Hey, readers! I’m back again – this time to bring you a list of book tropes that I love and hate. In case you’re unsure of what a book trope is, it can really be any trend that occurs repeatedly within multiple books. Some example tropes are love triangles, the “chosen one,” the female warrior, etc. I’ll break mine down by three categories: plot, romance, and characters. Now, shall we?
P L O T : F A V O R I T E S
- Royalty: I love fantasy, but I love fantasy that revolves around royalty and politics the most. I am all for the “young prince/king/princess” trope no matter how many books it appears in. It’s a trope that automatically catches my interest.
- Heists: Again, this is a common trope in fantasy novels, and I just adore it. I’ve been trying to read more and more heist books lately because they’re so action packed and intense. I love the fast-paced, insanity of this trope.
- Multiple POVs: This is one that I know a lot of people aren’t always into, but I love a good book with several points of view. Some of my all time favorite books (The Raven Boys, The Heroes of Olympus, All the Light We Cannot See, Salt to the Sea, and Six of Crows) are told from multiple POVs, and that was a big factor as to why I loved them so much. It helps build suspense, and we get to know the characters better.
P L O T : L E A S T F A V O R I T E S
- Flashbacks: I despise flashbacks in books, so if a book is told in half flashbacks and half present, then there’s a high chance I won’t like it. Something about flashbacks just bores me, and I always find myself wishing I could skip to the present. If there’s a couple flashback scenes that don’t last long, then I don’t mind, but having several in a book just annoys me.
- Re-tellings: Fairy tale re-tellings are all the rage right now, but I have zero interest in any of them. I only just picked up A Court of Thorns and Roses by Sarah J. Maas (Beauty and the Beast re-telling) because I found out it’s a very loose re-telling. I also really wanted to get to the sequel which people have been absolutely raving about lately. Other than that exception, I never pick books up with this trope, no matter how popular they are.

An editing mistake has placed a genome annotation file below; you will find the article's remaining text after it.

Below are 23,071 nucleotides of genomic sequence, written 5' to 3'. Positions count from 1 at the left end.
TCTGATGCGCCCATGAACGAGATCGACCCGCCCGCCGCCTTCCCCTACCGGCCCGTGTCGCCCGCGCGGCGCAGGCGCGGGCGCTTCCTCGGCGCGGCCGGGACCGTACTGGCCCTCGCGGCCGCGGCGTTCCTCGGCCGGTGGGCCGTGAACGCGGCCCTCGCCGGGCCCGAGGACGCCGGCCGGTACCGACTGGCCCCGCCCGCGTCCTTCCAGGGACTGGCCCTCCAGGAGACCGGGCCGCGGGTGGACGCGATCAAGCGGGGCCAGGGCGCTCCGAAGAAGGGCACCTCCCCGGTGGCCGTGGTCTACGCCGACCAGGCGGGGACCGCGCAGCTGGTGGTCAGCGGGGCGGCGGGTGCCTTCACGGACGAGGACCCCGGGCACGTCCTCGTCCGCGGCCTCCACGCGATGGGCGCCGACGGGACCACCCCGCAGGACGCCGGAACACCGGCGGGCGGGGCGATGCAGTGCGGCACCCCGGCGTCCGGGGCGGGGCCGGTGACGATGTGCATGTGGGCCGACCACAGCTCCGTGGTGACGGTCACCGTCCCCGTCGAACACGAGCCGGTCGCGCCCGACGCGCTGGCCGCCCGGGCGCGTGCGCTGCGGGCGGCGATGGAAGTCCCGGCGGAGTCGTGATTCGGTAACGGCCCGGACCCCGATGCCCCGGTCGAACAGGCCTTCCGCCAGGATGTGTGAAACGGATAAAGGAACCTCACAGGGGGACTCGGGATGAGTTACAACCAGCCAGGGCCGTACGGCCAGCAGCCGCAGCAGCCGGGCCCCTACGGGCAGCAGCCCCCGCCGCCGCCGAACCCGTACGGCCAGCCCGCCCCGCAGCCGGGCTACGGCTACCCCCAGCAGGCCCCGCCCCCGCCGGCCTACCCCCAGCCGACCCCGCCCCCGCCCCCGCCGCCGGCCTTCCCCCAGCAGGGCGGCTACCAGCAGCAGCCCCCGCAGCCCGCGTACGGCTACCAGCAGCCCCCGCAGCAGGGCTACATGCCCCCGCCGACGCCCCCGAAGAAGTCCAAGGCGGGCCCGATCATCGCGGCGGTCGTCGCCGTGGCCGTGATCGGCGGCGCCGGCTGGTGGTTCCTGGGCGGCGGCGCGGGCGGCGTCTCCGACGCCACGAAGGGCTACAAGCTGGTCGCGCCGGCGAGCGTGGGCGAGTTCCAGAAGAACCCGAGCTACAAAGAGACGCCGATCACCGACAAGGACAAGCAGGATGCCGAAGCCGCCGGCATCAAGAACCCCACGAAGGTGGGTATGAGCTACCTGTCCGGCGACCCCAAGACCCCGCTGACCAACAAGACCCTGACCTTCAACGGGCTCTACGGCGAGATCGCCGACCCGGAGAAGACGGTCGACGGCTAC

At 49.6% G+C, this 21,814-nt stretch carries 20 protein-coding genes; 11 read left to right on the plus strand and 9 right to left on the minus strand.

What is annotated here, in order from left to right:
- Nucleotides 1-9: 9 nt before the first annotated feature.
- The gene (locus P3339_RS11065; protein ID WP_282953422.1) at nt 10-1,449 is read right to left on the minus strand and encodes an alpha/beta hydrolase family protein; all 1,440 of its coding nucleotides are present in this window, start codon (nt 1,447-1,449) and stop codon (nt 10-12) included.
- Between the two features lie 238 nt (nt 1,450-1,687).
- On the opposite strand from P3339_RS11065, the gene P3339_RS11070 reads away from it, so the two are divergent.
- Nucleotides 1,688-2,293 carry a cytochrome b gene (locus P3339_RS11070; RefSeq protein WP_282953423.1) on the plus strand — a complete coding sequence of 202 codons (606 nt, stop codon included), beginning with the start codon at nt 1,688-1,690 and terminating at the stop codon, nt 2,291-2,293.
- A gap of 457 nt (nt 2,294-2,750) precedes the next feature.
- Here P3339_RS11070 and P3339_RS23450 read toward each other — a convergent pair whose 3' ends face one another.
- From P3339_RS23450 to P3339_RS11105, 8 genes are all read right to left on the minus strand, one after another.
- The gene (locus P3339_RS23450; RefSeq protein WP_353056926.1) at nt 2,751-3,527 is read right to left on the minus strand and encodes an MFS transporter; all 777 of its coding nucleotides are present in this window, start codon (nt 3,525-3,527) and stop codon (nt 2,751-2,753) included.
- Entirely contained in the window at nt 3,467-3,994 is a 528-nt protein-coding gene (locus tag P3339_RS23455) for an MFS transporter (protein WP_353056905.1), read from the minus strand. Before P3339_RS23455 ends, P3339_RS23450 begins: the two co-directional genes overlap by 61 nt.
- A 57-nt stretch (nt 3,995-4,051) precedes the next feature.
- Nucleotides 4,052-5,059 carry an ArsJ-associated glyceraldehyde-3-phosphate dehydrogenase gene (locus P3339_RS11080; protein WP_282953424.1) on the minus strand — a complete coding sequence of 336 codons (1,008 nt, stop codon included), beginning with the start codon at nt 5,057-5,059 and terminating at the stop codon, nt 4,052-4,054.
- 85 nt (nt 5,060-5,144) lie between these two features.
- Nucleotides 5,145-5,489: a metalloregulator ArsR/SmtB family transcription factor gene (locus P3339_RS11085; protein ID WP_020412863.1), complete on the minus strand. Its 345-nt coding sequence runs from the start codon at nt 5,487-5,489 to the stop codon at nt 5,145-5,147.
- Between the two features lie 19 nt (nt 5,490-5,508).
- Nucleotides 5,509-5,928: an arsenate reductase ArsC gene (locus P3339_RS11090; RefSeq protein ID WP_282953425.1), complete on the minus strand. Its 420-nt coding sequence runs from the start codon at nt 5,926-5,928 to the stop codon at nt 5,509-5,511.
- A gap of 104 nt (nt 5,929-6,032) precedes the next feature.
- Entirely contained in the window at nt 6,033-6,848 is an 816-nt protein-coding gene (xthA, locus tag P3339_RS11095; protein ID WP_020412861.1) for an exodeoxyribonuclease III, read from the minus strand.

- Time travel: Again, this is a huge trope right now that a lot of readers love, but I just refuse to give the time of day. This sort of relates back to my dislike of flashbacks, but I guess going back and forth through time just isn’t for me. No thanks.
R O M A N C E : F A V O R I T E
- Enemies to lovers: I know this trope can be dramatic and predictable if done badly, but if it’s done well, oh man do I love it! My number one OTP (James/Lily from HP) follows this trope. Annabth and Percy sort of follow this as well, as do so many other ships that I love, including David and Harper from Rebel Belle. When I used to read fanfiction, this was my favorite trope for that haha.
- Forced together through (mainly negative) circumstances: I wasn’t sure how to phrase this one, but I love when two characters can connect through shared circumstances. For example, I see this a lot in historical fiction when two characters who’d likely never meet end up meeting because of external forces like war or other unfortunate events. Once again, Salt to the Sea does this very well. And though their circumstances aren’t nearly as bad, the characters in The Scorpio Races follow this trope as well.
- The dark romance: I feel like this is a popular one, but I can’t not include it. I love when the female protagonist falls for the darker character and either a. discovers that they aren’t quite as dark as they seem or b. embraces her own darkness and decides not to care what other thinks about her choice. My favorite ships for this trope are Juliette and Warner from Shatter Me, Alina and the Darkling in the Grisha Trilogy, and Kaz and Inej from Six of Crows.
- The healthy relationship: Okay, this may seem like a really obvious one, but let me explain. In YA, there are a lot of couples who depend too much on each other, think the other will “save” them, couples who suck at communicating, etc. One ship that I just love because of their honesty and healthy approach is Aria and Perry from the Under the Never Sky trilogy (they also happen to fall in the “enemies to lovers” category). They are together for all three books, they never have a third party interference, they never have the awful miscommunication fights, and they are strong together.
- The character/character of authority trope: This was another hard one to categorize, but I love the ships where the protagonist gets with the prince/head leader/respected character/authority figure. An example of this would be Four and Tris from Divergent (at least in book one) and, again, Alina and the Darkling from the Grisha Trilogy. Maybe it’s because these leader characters are ones that I always like as love interests? I’m not sure. I just usually love this dynamic.
R O M A N C E : L E A S T F A V O R I T E